Although Brown’s termination and perhaps the delay in her performance evaluation and expected raise constituted adverse employment actions, the trial court ruled for the employer because she failed to provide any evidence indicating that National Penn took those actions under circumstances suggesting discrimination.

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Brown’s discrimination argument was unpersuasive because the record showed that she was fired for taking advantage of her position by obtaining and using confidential customer information for her own benefit, an action that violated National Penn’s code of conduct. Brown offered no examples of male coworkers being treated differently and drew no logical connection between her firing and Broemal’s alleged comment about larger clients preferring male agents. Brown pointed to no record evidence indicating that her termination was because of her gender.

The district court also held that Brown failed to provide any evidence of retaliation. To prove her case, Brown was required to show that:

(1) she was engaged in protected activity

(2) she was discharged subsequent to or contemporaneously with such activity

(3) there was a causal link between the protected activity and the discharge.

The district court held that Brown failed to show that she engaged in a protected activity because she complained only of unfairness.

Code of Conduct notebook


Distorting the record

Brown appealed and the U.S. Court of Appeals for the Third Circuit reviewed her claims in Brown v. National Penn Ins. Services Group Inc. On appeal, the court said, Brown attempted to distort the record, arguing that within three weeks of Brown’s complaint during her conversation with Broemal about unfairness about National Penn’s gender-based decision-making, Brown was terminated. But she provided no citation to the record in support of this characterization, and the court’s independent review of the record led it to conclude that she did not complain about gender-based decision-making during her meeting with Broemal. Instead, Brown herself stated that she complained only that the reorganization, including her move to a shared office, “was unfair.” Such a generic complaint does not qualify as protected activity, so Brown’s case failed.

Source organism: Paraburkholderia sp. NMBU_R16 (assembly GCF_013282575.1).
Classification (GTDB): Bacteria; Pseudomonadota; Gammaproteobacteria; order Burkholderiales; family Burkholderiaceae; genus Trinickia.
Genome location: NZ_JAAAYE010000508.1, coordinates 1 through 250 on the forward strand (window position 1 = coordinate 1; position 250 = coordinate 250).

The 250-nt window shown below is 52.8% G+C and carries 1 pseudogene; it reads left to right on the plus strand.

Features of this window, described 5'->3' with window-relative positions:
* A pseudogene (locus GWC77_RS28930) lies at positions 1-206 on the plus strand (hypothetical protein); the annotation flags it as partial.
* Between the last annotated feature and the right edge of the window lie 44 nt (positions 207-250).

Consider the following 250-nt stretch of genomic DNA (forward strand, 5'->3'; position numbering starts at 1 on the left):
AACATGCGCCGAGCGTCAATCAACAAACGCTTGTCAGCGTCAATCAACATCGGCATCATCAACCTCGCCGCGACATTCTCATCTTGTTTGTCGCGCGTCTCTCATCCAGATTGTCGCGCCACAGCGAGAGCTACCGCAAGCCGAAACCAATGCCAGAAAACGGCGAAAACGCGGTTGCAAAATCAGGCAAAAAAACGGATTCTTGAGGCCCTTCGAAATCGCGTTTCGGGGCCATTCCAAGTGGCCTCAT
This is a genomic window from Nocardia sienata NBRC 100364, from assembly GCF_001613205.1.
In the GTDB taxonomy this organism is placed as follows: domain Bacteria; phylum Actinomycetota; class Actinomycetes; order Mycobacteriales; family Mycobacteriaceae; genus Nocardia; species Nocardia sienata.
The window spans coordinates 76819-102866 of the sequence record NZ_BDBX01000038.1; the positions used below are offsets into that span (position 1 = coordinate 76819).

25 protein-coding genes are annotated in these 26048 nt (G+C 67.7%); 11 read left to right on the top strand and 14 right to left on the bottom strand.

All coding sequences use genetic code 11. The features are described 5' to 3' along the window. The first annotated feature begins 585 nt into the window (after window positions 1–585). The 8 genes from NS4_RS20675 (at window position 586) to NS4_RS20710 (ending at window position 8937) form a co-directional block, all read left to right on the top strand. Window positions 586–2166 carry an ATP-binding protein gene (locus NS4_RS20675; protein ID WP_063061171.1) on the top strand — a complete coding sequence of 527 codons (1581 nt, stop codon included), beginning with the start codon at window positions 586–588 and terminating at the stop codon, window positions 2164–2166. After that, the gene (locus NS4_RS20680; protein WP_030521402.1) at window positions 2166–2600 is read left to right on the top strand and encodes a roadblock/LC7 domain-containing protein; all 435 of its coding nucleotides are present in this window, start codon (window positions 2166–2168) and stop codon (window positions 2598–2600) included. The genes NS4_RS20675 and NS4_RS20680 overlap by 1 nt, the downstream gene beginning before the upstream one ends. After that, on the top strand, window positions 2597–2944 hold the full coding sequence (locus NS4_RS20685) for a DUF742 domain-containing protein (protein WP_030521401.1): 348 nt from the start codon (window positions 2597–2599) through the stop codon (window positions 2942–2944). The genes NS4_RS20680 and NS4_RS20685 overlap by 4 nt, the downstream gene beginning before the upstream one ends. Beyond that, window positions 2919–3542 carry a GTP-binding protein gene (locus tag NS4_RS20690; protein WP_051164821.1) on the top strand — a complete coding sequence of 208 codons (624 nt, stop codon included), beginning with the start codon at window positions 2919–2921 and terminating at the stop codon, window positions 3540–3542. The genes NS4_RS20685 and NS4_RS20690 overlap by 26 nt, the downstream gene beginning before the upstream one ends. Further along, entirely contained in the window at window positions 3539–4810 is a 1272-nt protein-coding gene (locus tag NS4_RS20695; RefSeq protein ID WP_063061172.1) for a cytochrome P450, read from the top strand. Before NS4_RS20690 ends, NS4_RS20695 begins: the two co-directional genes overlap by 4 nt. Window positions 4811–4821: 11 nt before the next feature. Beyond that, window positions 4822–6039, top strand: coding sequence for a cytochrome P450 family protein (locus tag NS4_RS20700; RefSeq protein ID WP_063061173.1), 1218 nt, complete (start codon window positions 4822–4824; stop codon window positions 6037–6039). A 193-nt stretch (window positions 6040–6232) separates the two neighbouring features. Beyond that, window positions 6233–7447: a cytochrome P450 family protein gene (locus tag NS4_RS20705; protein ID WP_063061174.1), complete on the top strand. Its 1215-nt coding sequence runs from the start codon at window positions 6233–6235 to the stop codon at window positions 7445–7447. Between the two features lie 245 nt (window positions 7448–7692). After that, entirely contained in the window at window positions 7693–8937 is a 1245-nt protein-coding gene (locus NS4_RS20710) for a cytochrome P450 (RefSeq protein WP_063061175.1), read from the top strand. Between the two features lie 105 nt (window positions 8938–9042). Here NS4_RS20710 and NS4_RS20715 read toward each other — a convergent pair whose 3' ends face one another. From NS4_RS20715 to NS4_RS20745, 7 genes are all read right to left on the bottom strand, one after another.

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Insurance agents and brokers, like Brown, must keep the records and information about the clients sacrosanct. Brown, without authority, did the opposite. By violating the insurer’s code of conduct, which instructed employees to avoid conflicts of interest and self-dealing transactions and prohibited the use of confidential information “except for the proper conduct of the business of” National Penn, she was terminated. The court was convinced that she was terminated solely because of her breach of the code of conduct.

Barry Zalma, Esq., CFE, is a California attorney, insurance consultant and expert witness specializing in insurance coverage, claims handling, bad faith and fraud. Contact him at